The shutdown is having a big impact on wage earning, food and housing for people all over America. But "in places such as Appalachia that are dominated by small and rural towns, a shutdown is potentially devastating. Federal and related agencies are an important source of liquidity so the shutdown means a lack of finance flowing in our region. This coupled with years of disinvestment adds instability to families and communities that are already struggling," King writes.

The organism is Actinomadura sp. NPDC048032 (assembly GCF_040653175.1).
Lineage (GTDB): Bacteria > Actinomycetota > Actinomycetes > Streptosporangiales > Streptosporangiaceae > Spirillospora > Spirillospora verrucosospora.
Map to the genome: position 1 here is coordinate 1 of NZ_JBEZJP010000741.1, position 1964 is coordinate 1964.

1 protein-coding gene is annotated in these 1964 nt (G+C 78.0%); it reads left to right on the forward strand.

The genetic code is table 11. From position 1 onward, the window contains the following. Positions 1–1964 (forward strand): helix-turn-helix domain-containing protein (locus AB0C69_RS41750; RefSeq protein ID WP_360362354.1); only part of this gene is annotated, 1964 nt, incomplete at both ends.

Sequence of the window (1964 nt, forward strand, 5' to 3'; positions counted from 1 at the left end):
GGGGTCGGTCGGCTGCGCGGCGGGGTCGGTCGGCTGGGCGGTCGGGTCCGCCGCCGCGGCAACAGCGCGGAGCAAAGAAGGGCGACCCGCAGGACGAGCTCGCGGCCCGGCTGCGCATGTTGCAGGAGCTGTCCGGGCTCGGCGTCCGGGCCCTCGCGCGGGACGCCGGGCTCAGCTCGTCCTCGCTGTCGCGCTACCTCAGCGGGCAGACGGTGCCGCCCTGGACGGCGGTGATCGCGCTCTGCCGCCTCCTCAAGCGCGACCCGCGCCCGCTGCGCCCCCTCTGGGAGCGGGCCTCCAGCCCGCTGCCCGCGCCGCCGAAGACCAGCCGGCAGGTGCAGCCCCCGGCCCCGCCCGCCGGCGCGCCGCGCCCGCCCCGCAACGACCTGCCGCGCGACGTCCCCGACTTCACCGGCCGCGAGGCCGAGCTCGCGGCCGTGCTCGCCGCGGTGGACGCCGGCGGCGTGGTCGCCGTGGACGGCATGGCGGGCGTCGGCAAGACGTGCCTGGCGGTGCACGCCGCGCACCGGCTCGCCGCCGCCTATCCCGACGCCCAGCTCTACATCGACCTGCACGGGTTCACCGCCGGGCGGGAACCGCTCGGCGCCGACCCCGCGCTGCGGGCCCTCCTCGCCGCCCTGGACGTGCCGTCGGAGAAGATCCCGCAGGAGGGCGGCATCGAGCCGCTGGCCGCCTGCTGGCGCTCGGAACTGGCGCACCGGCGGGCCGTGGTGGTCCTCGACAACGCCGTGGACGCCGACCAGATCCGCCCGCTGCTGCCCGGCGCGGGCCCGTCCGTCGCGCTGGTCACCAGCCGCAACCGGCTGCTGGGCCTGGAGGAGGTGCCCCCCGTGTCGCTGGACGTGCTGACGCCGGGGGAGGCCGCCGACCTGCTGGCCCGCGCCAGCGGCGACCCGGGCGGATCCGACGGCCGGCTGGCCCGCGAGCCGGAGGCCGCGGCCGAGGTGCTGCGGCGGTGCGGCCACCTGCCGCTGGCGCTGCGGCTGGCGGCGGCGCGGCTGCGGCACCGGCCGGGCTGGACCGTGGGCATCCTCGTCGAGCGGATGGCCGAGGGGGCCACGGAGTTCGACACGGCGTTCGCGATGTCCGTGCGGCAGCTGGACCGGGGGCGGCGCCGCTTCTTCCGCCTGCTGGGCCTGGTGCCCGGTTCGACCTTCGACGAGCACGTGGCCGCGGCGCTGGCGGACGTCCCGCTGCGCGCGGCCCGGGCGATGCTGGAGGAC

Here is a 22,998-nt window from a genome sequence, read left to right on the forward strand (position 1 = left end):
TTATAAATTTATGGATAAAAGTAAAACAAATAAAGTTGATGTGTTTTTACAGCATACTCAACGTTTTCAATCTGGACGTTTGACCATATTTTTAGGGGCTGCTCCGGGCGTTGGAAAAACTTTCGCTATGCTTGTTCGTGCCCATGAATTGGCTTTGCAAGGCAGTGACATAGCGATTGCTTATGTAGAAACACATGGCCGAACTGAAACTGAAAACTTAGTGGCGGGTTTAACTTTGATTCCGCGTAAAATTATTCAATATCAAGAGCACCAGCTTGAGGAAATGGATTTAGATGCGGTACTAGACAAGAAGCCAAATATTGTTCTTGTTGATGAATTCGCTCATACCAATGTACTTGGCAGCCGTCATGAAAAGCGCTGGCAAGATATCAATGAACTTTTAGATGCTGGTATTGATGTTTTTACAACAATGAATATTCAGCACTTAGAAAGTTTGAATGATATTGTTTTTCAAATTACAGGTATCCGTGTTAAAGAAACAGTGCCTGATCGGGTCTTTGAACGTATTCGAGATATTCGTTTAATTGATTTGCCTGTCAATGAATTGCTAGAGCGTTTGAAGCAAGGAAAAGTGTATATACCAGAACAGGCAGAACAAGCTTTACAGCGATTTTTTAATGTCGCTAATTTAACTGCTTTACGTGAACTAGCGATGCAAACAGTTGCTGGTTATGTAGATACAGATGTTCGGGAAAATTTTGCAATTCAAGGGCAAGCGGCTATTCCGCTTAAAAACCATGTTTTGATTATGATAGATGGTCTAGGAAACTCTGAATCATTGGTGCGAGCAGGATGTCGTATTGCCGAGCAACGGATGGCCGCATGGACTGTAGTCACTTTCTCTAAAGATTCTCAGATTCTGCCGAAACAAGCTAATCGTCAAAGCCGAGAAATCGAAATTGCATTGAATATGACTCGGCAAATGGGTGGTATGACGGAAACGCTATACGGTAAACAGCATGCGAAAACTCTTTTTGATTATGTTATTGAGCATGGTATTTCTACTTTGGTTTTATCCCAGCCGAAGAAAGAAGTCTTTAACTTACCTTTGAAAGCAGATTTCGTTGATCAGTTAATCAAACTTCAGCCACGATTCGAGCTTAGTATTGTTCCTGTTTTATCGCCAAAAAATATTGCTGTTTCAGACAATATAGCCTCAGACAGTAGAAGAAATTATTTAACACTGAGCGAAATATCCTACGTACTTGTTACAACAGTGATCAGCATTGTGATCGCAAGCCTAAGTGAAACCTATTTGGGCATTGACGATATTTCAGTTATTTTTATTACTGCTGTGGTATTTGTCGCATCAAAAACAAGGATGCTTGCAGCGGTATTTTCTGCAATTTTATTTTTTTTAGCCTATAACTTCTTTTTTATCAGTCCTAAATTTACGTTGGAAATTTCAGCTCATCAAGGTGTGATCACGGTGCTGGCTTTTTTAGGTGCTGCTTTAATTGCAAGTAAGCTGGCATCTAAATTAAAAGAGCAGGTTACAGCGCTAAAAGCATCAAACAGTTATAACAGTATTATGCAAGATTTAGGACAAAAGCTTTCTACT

The shutdown isn't helping the growing town of Estes Park, Colorado, either, writes mountain climber Kelly Cordes in an op-ed for The New York Times. Though it was once only a summer town that catered to tourists heading for Rocky Mountain National Park, in recent years the town has been able to build a sustainable year-round economy. "But now, with so many locals having banked on a small but steady stream of income tied in various ways to the park — the fourth most visited national park in 2017, with 4.4 million visitors — the government shutdown has upended the economy of this town and created apprehension and uncertainty," Cordes writes.